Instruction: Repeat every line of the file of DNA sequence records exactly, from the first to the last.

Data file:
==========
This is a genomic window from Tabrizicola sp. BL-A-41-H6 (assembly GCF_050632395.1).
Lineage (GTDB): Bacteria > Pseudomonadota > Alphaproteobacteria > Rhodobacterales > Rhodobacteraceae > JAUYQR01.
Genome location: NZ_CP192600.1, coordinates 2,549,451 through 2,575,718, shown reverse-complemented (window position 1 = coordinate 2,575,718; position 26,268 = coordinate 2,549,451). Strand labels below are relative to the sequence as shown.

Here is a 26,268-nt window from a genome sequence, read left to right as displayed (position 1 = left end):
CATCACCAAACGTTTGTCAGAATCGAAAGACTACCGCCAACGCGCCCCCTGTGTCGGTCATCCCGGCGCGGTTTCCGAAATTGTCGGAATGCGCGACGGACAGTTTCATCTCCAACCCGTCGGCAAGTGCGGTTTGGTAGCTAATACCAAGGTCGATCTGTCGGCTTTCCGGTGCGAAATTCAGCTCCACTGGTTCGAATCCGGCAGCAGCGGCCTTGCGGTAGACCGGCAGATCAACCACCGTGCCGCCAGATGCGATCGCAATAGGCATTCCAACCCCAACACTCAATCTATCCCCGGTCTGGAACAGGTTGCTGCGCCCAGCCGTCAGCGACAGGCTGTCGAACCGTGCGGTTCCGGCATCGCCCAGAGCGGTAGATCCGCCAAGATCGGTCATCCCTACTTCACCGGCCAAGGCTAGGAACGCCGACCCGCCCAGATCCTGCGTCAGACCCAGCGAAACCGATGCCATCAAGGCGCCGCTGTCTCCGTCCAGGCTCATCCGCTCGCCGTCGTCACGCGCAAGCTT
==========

This is a genomic window from Tabrizicola sp. BL-A-41-H6 (assembly GCF_050632395.1).
Lineage (GTDB): Bacteria > Pseudomonadota > Alphaproteobacteria > Rhodobacterales > Rhodobacteraceae > JAUYQR01.
Genome location: NZ_CP192600.1, coordinates 2,549,451 through 2,575,718, shown reverse-complemented (window position 1 = coordinate 2,575,718; position 26,268 = coordinate 2,549,451). Strand labels below are relative to the sequence as shown.

Here is a 26,268-nt window from a genome sequence, read left to right as displayed (position 1 = left end):
CATCACCAAACGTTTGTCAGAATCGAAAGACTACCGCCAACGCGCCCCCTGTGTCGGTCATCCCGGCGCGGTTTCCGAAATTGTCGGAATGCGCGACGGACAGTTTCATCTCCAACCCGTCGGCAAGTGCGGTTTGGTAGCTAATACCAAGGTCGATCTGTCGGCTTTCCGGTGCGAAATTCAGCTCCACTGGTTCGAATCCGGCAGCAGCGGCCTTGCGGTAGACCGGCAGATCAACCACCGTGCCGCCAGATGCGATCGCAATAGGCATTCCAACCCCAACACTCAATCTATCCCCGGTCTGGAACAGGTTGCTGCGCCCAGCCGTCAGCGACAGGCTGTCGAACCGTGCGGTTCCGGCATCGCCCAGAGCGGTAGATCCGCCAAGATCGGTCATCCCTACTTCACCGGCCAAGGCTAGGAACGCCGACCCGCCCAGATCCTGCGTCAGACCCAGCGAAACCGATGCCATCAAGGCGCCGCTGTCTCCGTCCAGGCTCATCCGCTCGCCGTCGTCACGCGCAAGCTT